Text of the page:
Which brings up a point – is this trip a goal or a process? For me, it is a process, which will end in two days. Yesterday I found myself daydreaming while I was riding about arriving at the beach. Tears came, unbidden, to my eyes. I think that they are tears of joy for the accomplishment, but more fundamentally, tears of sadness that it will soon be over. We took an informal poll last night at dinner – no one said that they wanted to do it again, but when asked: “Would you like it to continue another week?” everyone said “Yes.”

The ride today was along the Mohawk River, essentially the eastern part of the Erie Canal. It featured a long climb out of the valley to get ready for tomorrow’s climbs. It was about 10-20 miles N of the route that I have taken many times in the past by car, so I got a slightly different perspective.

I had dinner with my cousin Karen, who just got back from 100 miles of hiking in England. It was good to see her; she went through some trying times last year and I am glad that I could see her under good circumstances for us both.

Tomorrow I see Mary, after an absence of 33 days (the longest we have been apart in over 40 years). I hope we recognize each other.

23 May 2011 Fast America Day 30

Batavia, NY to Liverpool, NY

Mileage:                     122.07 miles
Riding Time:              8:07     Riding Speed 15.0 mph
Total Time:                 8:45
Climbing:                    4011 ft.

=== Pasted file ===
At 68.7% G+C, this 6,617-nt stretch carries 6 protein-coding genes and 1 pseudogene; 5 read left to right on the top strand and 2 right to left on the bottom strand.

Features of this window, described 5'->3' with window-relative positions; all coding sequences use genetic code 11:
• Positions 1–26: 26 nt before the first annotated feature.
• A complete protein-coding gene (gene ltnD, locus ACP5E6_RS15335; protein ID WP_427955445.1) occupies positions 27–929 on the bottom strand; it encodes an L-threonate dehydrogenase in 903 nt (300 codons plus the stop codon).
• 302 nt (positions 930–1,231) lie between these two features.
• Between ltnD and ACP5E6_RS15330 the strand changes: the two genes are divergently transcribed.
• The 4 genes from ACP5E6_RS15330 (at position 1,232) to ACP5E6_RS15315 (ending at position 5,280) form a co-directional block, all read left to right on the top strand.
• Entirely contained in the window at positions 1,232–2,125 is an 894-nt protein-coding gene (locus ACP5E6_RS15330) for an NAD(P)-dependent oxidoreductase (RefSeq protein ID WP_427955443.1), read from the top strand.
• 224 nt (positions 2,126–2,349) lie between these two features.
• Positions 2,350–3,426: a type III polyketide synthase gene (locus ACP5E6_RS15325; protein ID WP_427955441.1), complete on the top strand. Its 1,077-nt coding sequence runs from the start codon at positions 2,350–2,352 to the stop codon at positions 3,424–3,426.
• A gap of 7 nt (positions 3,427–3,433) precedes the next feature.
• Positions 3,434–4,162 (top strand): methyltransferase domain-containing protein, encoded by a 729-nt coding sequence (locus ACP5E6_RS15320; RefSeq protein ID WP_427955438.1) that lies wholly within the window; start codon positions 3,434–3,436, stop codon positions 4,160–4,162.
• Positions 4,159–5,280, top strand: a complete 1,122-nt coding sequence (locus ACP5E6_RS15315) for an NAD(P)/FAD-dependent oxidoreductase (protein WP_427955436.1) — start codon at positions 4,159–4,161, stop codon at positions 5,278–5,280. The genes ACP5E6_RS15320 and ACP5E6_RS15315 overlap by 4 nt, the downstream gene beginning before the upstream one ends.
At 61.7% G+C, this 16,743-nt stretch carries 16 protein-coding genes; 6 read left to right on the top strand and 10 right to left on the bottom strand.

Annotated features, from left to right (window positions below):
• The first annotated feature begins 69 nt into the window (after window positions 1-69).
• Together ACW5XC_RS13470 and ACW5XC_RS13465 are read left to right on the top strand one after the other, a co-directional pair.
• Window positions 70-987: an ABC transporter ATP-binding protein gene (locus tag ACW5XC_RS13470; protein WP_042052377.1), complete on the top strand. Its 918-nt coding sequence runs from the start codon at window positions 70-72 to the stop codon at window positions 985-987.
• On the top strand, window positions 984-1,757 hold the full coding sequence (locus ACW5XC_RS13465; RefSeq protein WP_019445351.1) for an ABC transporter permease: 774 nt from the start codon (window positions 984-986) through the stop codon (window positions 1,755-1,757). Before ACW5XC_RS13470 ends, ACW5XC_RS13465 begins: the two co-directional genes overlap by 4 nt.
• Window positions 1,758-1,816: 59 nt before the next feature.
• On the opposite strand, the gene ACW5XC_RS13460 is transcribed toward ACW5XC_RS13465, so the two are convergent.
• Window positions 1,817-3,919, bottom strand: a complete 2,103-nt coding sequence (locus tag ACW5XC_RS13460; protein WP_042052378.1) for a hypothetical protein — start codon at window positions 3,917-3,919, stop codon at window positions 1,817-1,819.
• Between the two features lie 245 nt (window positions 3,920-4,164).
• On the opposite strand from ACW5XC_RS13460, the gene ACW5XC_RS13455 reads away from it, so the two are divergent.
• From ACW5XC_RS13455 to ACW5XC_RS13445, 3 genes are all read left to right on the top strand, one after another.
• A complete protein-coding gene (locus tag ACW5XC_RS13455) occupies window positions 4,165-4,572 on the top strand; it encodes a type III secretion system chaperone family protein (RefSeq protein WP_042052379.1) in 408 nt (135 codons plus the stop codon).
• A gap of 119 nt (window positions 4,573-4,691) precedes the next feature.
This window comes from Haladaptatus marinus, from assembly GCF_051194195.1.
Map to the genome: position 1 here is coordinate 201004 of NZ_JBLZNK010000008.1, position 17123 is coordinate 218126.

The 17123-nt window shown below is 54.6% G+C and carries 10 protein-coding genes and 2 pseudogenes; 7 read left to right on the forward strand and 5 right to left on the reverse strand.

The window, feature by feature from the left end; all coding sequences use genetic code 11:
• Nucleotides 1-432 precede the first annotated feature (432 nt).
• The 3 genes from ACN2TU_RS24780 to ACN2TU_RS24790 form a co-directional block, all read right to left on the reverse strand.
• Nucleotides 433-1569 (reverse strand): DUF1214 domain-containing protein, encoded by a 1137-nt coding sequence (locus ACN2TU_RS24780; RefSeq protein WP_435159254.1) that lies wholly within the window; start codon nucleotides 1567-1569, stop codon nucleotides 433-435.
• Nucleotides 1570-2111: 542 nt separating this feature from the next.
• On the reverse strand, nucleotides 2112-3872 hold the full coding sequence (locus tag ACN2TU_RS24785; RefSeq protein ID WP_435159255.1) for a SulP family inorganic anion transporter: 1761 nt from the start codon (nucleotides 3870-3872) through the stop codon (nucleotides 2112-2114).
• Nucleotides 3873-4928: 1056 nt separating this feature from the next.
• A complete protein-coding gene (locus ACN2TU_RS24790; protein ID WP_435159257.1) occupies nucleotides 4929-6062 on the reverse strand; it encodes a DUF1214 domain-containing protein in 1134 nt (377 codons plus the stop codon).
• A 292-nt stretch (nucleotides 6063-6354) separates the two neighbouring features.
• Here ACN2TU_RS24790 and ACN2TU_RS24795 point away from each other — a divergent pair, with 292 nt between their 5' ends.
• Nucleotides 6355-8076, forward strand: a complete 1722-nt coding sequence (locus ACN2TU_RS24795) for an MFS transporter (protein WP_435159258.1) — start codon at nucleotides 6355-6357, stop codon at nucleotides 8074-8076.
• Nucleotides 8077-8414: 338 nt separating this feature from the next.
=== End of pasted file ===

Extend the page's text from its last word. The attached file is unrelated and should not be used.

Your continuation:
Flats:                           1

I had a wonderful dinner with Jini and Verne last night.

I am writing words in the blog today that I hoped I would not have to write. We had a serious accident on the road today. My siblings on the road know me as “Big Chris”. “Little Chris” is Chris Cullum, from San Diego. Little Chris is usually the first one finished with the day. He rides solo, and very competently, and we do not know him well since he gets dinner from Subway and eats in his room every night. This morning, I was the first one out of the gate, and the first person to pass me was Chris. Three or four others had passed me when I arrived in the town of Avon at about mile 23.

At that point, a road with a Yield sign merges from the right. My understanding (which comes from Ed, who was about 50 yards behind Chris at the time) is that a car came through the Yield and hit Chris head on. When Ed got there Chris was up and walking about, but his helmet and his bike are totaled, and his face was bloodied. The second driver on the scene was Mike, in our support van, and I understand that the driver who hit Chris kept saying “I’m sorry, I didn’t see him”.

Bottom Line: Chris spent the day in the hospital in Rochester, NY having a battery of tests. As far as we know, there are no long term injuries, and he wants to finish the ride. As I write this, an ABB person is picking him up at the hospital, and also picking up his new bike.